Keratosis Pilaris

Keratosis Pilaris Review

Keratosis pilaris is the name given to a common skin condition which affects 7 out of ten people during their childhood and teenage years, especially among patients who suffer from atopic dermatitis. The condition is known for causing small hard bumps that create the characteristic “sandpaper” feel. Despite not being serious, Keratosis pilaris can be annoying for those who present the symptoms. This review will help readers understand just what to expect from this condition and also, learn more about the possible treatments.

Keratosis Pilaris: The Facts

The cause of keratosis pilaris can be explained in simple terms: when the buildup of keratin –which is the protein that protects the human skin from infections and other harmful diseases – occurs, a plug is formed that blocks the opening of the hair follicle. Because of this block, the follicle adopts a bumpy appearance, causing itchiness and certain discomfort.

Even when this condition has been found to be more common among patients with a medical record of eczema or atopic dermatitis, the medical world has not yet been able to explain why excessive amounts of keratin are produced in some patients. Apparently, the main cause is genetics; some families have a higher chance of developing the condition than others.

On the other hand, experience has shown that Keratosis pilaris does not get worse with the passing of time. Moreover, the condition is usually found in many children and teenagers, but often disappears as the patients grow into adulthood.

Recent research has thrown some light on some possible circumstances that favor the appearance of this condition. People with dry skin are more prone to developing Keratosis pilaris and this is why many dermatologists now take a more preventive approach to the issue.

Possible Treatments for Keratosis Pilaris

Even when this skin condition cannot be prevented, there are some tips however, that can help lessen the effects or alleviate the symptoms.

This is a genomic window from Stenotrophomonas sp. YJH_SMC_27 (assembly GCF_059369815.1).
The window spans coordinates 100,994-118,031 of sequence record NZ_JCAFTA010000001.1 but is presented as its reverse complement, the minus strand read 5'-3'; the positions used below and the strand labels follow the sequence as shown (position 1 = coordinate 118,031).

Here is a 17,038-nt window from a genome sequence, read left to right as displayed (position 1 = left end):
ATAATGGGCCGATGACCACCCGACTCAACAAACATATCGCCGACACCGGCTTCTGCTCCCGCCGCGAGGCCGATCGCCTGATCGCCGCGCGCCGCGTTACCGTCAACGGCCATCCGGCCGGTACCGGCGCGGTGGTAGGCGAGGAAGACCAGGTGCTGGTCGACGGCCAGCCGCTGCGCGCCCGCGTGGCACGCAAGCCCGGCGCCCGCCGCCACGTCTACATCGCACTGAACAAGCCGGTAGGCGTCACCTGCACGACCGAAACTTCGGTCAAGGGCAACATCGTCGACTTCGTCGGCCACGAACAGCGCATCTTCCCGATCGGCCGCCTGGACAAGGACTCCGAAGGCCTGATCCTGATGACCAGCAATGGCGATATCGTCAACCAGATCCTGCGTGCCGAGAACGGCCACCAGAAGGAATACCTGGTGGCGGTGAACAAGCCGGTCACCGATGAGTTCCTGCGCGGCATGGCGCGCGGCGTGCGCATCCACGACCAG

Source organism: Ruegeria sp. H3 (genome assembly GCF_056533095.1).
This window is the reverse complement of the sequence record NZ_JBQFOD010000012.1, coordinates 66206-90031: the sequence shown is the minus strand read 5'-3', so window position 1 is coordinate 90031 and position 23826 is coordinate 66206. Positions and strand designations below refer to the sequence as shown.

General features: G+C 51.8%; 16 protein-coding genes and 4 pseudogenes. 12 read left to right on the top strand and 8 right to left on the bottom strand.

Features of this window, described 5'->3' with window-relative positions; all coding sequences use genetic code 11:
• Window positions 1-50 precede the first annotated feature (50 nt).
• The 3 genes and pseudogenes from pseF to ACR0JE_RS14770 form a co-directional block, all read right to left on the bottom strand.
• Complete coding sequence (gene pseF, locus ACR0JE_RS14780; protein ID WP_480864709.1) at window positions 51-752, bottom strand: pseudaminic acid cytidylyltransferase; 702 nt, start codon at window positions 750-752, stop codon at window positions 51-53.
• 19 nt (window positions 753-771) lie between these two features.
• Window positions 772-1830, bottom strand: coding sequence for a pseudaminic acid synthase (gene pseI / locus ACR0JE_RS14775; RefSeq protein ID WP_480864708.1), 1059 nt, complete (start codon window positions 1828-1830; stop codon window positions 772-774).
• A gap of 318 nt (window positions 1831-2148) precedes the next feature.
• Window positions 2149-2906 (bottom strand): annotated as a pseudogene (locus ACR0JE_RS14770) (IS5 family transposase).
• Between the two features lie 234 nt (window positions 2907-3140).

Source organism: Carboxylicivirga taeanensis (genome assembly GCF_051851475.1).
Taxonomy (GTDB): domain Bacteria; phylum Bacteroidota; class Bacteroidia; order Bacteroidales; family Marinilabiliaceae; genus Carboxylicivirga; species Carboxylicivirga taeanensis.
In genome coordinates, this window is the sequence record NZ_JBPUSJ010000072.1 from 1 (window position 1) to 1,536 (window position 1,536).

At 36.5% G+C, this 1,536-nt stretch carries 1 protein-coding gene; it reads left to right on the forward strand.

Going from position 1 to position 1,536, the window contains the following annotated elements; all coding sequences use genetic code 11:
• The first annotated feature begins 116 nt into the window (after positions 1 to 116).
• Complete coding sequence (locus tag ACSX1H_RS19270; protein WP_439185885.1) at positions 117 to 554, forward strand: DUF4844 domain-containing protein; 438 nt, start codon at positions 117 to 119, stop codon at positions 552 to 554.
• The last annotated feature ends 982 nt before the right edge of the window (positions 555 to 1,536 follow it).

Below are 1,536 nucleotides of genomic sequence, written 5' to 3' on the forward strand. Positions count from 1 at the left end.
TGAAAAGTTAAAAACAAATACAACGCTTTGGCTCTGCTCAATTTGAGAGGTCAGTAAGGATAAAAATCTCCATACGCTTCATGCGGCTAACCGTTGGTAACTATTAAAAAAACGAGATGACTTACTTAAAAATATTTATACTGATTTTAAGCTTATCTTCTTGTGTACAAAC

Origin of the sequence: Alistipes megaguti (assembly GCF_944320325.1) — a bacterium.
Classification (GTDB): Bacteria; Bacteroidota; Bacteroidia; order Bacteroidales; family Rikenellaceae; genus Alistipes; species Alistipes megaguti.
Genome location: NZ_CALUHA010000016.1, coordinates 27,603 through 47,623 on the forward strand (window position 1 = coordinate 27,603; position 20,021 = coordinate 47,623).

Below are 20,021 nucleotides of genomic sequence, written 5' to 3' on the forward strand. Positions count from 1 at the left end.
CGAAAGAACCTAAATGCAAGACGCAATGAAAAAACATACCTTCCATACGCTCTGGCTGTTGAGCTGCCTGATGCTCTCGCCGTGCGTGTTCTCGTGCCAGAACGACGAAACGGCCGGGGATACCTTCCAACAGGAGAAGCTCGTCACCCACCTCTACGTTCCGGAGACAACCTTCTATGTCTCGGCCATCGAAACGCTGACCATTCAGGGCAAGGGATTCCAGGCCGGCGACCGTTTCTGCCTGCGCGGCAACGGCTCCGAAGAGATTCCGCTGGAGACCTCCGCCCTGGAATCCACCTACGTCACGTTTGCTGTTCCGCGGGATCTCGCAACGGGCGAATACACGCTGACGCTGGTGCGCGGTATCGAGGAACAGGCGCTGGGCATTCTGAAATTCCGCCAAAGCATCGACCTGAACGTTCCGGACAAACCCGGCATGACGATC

Moisture is Vital

Leading dermatologists agree that a thoroughly-moisturised skin is less likely to suffer the worst symptoms of this condition. By using thick moisturisers which are rich in vitamin A, dimethicone, lanolin, petrolatum, lanolin and paraffin, you can prevent excessive dryness from affecting your skin. Another key aspect when choosing the right moisturiser concerns pH; only pH-balanced lotions are likely to prevent dry patches from developing. In some cases, medical consultation is not only important, but vital for improvement since some cases may require prescription body lotions.

Bath Habits

Many people have a slight misunderstanding of what moisture means and spend hours under the shower in the belief that this will help their skin condition to improve. Nonetheless, research proves that lengthy showers can be counterproductive for dry skin types, thus worsening the symptoms. Similarly, water temperature is also something to be careful about. Avoid using hot water when bathing or showering. In all cases, lukewarm water works best. Finally, using the right soap can also make a huge difference between further irritating the skin, and helping to soothe the itching. According to skin specialists, soaps containing fatty or oily ingredients are bound to do the job more efficiently.

Random Tips

These are other simple habits that can help you keep your skin feeling comfortable:

  • Avoid scratching or rubbing the skin vigorously.
  • Avoid using harsh chemicals or astringent lotions that are not alcohol-free.
  • Add moisture to the environment by using an air humidifier.
  • Avoid excessive heating, especially during those dry wintry months.

Final Thought on Keratosis Pilaris

Even a mild and innocuous condition such as this one may require close attention. Patients with Keratosis pilaris should seek all the information they need, even medical advice if necessary.

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